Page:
The first question I address is whether the Supreme Court is well-managed. I have my doubts. The court has a rigid deadline of the end of June for issuing decisions. This is strange, especially when the deadline is so close to the conferences in April at which the court’s last cases for the term are voted on and assigned. Why not make the deadline the beginning of the following term? Are the Justices so averse to doing a little work during the summer?
And then there is the oddity noted by Adam Liptak in a recent article in the New York Times: It takes up to five years for a decision by the court to be published in the official Supreme Court case reports, during which mysteriously protracted interval the justices apparently feel free to make changes in their opinions, and to do so rather surreptitiously.
The chief justice is the administrative head of the entire federal judiciary, which includes not only the lower federal courts but also a rather elaborate administrative apparatus (the Administrative Office of the U.S. Courts) and a major research/training institution (the Federal Judicial Center). Yet the impression one gets is that chief justices take little interest in anything other than their own court, the Supreme Court. Chief Justice Warren Burger was an exception, though probably one has to go back to Chief Justice Charles Evans Hughes, who retired in 1941, to find a chief justice who had significant leadership and management skills. (He had a most remarkable CV: practicing lawyer, law professor, secretary of state, presidential candidate, member of the Court of International Justice.) Odd that presidents no longer seem to consider the management role of the chief justice a factor to be considered in picking one.
It’s true that Hughes himself set the end of June deadline, but he did that to rebut charges that the justices were too old and slow to do their work properly. That was the era of struggle between FDR and the court. The deadline is the fossil remnant of a vanished time.
The other question I want to address is whether justices, and judges more generally, feel obligated to state in their opinions only things they believe. Because appellate courts are committees, a judge is frequently obliged in a spirit of compromise to include, in an opinion of which he is at least the nominal author (for nowadays law clerks at all levels of the federal judiciary play a huge role in opinion drafting), a proposition that he may be skeptical of, that he would not include if a colleague didn’t want him to include, yet that he would not consider an actual falsehood.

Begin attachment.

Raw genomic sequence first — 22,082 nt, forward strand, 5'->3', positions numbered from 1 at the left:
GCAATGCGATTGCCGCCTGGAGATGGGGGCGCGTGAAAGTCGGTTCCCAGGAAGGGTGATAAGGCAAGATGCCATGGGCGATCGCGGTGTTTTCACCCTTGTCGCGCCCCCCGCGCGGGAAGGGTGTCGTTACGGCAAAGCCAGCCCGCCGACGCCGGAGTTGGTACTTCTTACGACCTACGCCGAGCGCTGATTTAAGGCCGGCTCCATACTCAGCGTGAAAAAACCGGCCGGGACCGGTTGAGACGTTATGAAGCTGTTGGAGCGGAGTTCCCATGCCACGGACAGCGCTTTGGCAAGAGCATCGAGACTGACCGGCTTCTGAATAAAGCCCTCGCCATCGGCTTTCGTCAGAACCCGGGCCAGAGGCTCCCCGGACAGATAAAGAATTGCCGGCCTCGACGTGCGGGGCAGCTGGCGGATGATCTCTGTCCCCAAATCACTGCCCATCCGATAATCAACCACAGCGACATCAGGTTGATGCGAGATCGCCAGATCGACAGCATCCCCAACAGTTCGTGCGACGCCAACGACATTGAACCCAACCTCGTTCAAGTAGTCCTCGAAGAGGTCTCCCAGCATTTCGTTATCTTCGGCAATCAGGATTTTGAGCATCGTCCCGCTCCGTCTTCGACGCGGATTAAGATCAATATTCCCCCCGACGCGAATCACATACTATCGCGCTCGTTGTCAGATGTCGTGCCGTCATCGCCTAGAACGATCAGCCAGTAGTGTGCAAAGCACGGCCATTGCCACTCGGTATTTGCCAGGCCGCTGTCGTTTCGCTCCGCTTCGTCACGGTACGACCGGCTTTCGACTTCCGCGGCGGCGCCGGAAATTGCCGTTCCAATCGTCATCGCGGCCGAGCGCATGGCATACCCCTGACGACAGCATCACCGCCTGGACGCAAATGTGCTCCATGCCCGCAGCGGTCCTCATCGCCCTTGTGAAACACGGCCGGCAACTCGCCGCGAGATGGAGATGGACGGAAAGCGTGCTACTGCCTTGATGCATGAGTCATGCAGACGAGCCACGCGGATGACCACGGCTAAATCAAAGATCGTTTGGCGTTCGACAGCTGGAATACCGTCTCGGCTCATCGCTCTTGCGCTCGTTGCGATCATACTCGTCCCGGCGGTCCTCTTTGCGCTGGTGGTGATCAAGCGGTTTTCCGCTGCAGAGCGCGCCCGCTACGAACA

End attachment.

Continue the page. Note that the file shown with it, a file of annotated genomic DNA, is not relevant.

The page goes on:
What is worrisome to me is what I sense in some judges as a certain casualness about truth, which I trace to legal training and practice. Patrick Devlin, the distinguished English judge, once said that the function of a lawyer in litigation is to say on behalf of his client what his client would say if the client were learned in the law. But the client presumably would have few if any compunctions about lying if it would advance his cause. I don’t think Devlin meant that the lawyer should lie on his client’s behalf, but legal training and practice do tend to blur the line between truth and falsity. The lawyer is an advocate, an agent; his commitment is to win for his client. He may be reluctant to say something he knows to be a lie, but he may state as truth what he doubts is true though does not know to be false. And if he becomes a judge or justice he may have difficulty sluffing off the old habits.
Which brings me to Chief Justice Roberts’ opinion in McCutcheon v. Federal Election Commission, the decision in April that, in the name of free speech, further diminished Congress’ power to limit spending on political campaigns. The opinion states that Congress may target only a specific type of corruption—quid pro quo corruption—that is, an agreement between donor and candidate that in exchange for the donation the candidate will support policies that will provide financial or other benefits to the donor. If there is no agreement, the opinion states, the donation must be allowed because “constituents have the right to support candidates who share their views and concerns. Representatives are not to follow constituent orders, but can be expected to be cognizant of and responsive to those concerns. Such responsiveness is key to the very concept of self-governance through elected officials.”*
Can so naive-seeming a conception of the political process reflect the actual beliefs of the intellectually sophisticated chief justice? Maybe so, but one is entitled to be skeptical. Obviously, wealthy businessmen and large corporations often make substantial political contributions in the hope (often fulfilled) that by doing so they will be buying the support of politicians for policies that yield financial benefits to the donors. The legislator who does not honor the implicit deal is unlikely to receive similar donations in the future. By honoring the deal he is not just being “responsive” to the political “views and concerns” of constituents; he is buying their financial support with currency consisting of votes for legislation valuable to his benefactors. Isn’t this obviously a form of corruption?
Correction, June 25, 2014: Due to an editing error, this post originally implied that an explanation of McCutcheon v. Federal Election Commission was a direct quote from the court’s opinion. It was not. (Return.)